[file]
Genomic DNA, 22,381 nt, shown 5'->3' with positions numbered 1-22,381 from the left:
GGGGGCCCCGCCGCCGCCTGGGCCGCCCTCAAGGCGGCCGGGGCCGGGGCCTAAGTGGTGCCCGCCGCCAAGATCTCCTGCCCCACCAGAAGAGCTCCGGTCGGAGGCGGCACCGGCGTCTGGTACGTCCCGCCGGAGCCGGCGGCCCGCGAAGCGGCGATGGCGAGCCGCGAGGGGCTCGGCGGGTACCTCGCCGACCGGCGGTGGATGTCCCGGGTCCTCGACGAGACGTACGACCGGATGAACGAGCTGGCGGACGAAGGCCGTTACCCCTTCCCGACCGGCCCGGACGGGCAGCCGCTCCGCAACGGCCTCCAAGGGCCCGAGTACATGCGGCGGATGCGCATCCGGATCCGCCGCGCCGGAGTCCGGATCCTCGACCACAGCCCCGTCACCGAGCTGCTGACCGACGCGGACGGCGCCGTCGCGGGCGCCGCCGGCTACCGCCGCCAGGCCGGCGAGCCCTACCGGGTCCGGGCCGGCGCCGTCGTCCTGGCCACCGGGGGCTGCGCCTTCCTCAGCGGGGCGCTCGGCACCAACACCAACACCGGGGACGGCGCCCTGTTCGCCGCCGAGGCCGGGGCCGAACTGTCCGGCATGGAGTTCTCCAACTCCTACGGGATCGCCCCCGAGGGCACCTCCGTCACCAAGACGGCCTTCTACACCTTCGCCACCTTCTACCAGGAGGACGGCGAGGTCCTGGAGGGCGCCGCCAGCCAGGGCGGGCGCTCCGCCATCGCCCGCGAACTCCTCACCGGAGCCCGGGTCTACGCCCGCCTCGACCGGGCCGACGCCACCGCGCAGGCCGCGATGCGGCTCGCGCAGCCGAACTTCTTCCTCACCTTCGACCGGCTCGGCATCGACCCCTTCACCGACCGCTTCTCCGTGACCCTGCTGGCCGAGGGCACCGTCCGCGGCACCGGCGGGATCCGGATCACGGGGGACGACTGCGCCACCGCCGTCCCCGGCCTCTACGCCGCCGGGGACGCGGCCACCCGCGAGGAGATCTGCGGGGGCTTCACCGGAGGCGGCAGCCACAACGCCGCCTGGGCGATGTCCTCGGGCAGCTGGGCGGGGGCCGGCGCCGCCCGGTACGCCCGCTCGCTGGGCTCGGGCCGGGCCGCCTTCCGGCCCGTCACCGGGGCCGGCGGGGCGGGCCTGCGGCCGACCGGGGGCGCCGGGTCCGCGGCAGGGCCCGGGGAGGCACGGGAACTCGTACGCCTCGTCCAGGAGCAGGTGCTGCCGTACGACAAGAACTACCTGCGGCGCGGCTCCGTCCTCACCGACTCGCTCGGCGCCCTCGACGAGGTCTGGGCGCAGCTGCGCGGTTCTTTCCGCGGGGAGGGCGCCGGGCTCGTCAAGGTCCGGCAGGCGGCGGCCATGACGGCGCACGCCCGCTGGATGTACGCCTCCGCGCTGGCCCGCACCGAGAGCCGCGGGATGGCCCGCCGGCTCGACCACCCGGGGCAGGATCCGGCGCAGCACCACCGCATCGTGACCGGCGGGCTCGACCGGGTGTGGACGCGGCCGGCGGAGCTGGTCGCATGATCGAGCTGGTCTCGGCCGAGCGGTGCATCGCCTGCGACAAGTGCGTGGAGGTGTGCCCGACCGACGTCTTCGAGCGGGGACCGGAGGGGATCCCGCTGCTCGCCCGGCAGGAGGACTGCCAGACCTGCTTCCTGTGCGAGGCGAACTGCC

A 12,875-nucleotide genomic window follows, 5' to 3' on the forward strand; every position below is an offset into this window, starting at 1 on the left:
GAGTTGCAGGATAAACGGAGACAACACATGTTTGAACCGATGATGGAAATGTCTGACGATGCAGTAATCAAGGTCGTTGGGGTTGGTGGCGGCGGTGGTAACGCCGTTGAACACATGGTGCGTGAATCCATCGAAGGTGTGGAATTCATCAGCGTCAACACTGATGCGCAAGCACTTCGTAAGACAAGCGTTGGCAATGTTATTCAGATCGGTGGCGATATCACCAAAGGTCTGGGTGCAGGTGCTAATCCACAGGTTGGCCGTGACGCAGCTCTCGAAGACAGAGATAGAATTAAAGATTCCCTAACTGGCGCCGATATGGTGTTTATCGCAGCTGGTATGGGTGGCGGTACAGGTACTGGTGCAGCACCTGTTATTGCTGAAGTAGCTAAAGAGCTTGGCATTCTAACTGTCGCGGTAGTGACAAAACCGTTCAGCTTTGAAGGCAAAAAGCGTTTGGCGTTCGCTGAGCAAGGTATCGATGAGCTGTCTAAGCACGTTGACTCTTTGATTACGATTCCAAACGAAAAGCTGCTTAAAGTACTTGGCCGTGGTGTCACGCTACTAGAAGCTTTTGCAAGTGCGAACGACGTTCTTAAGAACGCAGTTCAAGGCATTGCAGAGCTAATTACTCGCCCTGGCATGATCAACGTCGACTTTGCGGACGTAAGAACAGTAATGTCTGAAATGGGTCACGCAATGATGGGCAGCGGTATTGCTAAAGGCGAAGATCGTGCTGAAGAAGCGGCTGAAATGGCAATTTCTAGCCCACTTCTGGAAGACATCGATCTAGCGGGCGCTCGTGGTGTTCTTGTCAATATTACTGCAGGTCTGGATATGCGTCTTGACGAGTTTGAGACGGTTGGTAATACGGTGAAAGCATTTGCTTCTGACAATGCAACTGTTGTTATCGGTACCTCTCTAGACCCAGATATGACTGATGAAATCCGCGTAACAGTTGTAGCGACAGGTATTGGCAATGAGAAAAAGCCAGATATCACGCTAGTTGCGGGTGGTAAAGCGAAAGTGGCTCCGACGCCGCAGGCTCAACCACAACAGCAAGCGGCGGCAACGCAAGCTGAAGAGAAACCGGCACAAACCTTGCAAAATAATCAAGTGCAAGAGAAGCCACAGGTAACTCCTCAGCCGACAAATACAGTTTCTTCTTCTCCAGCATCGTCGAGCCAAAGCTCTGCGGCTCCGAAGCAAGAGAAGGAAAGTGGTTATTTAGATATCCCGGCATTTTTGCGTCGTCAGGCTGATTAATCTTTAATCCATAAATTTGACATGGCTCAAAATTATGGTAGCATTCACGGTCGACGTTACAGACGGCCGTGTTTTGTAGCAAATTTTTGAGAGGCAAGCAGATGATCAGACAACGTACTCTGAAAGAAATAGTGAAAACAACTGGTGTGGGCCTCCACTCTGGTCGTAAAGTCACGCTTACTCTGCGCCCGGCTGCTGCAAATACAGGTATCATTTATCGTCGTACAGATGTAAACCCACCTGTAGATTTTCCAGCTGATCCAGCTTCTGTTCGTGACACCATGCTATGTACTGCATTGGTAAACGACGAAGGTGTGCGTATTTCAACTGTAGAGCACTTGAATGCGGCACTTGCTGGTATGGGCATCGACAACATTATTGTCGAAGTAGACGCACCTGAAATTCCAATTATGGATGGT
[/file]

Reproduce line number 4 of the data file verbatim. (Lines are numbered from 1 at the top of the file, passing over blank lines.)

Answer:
GAGTTGCAGGATAAACGGAGACAACACATGTTTGAACCGATGATGGAAATGTCTGACGATGCAGTAATCAAGGTCGTTGGGGTTGGTGGCGGCGGTGGTAACGCCGTTGAACACATGGTGCGTGAATCCATCGAAGGTGTGGAATTCATCAGCGTCAACACTGATGCGCAAGCACTTCGTAAGACAAGCGTTGGCAATGTTATTCAGATCGGTGGCGATATCACCAAAGGTCTGGGTGCAGGTGCTAATCCACAGGTTGGCCGTGACGCAGCTCTCGAAGACAGAGATAGAATTAAAGATTCCCTAACTGGCGCCGATATGGTGTTTATCGCAGCTGGTATGGGTGGCGGTACAGGTACTGGTGCAGCACCTGTTATTGCTGAAGTAGCTAAAGAGCTTGGCATTCTAACTGTCGCGGTAGTGACAAAACCGTTCAGCTTTGAAGGCAAAAAGCGTTTGGCGTTCGCTGAGCAAGGTATCGATGAGCTGTCTAAGCACGTTGACTCTTTGATTACGATTCCAAACGAAAAGCTGCTTAAAGTACTTGGCCGTGGTGTCACGCTACTAGAAGCTTTTGCAAGTGCGAACGACGTTCTTAAGAACGCAGTTCAAGGCATTGCAGAGCTAATTACTCGCCCTGGCATGATCAACGTCGACTTTGCGGACGTAAGAACAGTAATGTCTGAAATGGGTCACGCAATGATGGGCAGCGGTATTGCTAAAGGCGAAGATCGTGCTGAAGAAGCGGCTGAAATGGCAATTTCTAGCCCACTTCTGGAAGACATCGATCTAGCGGGCGCTCGTGGTGTTCTTGTCAATATTACTGCAGGTCTGGATATGCGTCTTGACGAGTTTGAGACGGTTGGTAATACGGTGAAAGCATTTGCTTCTGACAATGCAACTGTTGTTATCGGTACCTCTCTAGACCCAGATATGACTGATGAAATCCGCGTAACAGTTGTAGCGACAGGTATTGGCAATGAGAAAAAGCCAGATATCACGCTAGTTGCGGGTGGTAAAGCGAAAGTGGCTCCGACGCCGCAGGCTCAACCACAACAGCAAGCGGCGGCAACGCAAGCTGAAGAGAAACCGGCACAAACCTTGCAAAATAATCAAGTGCAAGAGAAGCCACAGGTAACTCCTCAGCCGACAAATACAGTTTCTTCTTCTCCAGCATCGTCGAGCCAAAGCTCTGCGGCTCCGAAGCAAGAGAAGGAAAGTGGTTATTTAGATATCCCGGCATTTTTGCGTCGTCAGGCTGATTAATCTTTAATCCATAAATTTGACATGGCTCAAAATTATGGTAGCATTCACGGTCGACGTTACAGACGGCCGTGTTTTGTAGCAAATTTTTGAGAGGCAAGCAGATGATCAGACAACGTACTCTGAAAGAAATAGTGAAAACAACTGGTGTGGGCCTCCACTCTGGTCGTAAAGTCACGCTTACTCTGCGCCCGGCTGCTGCAAATACAGGTATCATTTATCGTCGTACAGATGTAAACCCACCTGTAGATTTTCCAGCTGATCCAGCTTCTGTTCGTGACACCATGCTATGTACTGCATTGGTAAACGACGAAGGTGTGCGTATTTCAACTGTAGAGCACTTGAATGCGGCACTTGCTGGTATGGGCATCGACAACATTATTGTCGAAGTAGACGCACCTGAAATTCCAATTATGGATGGT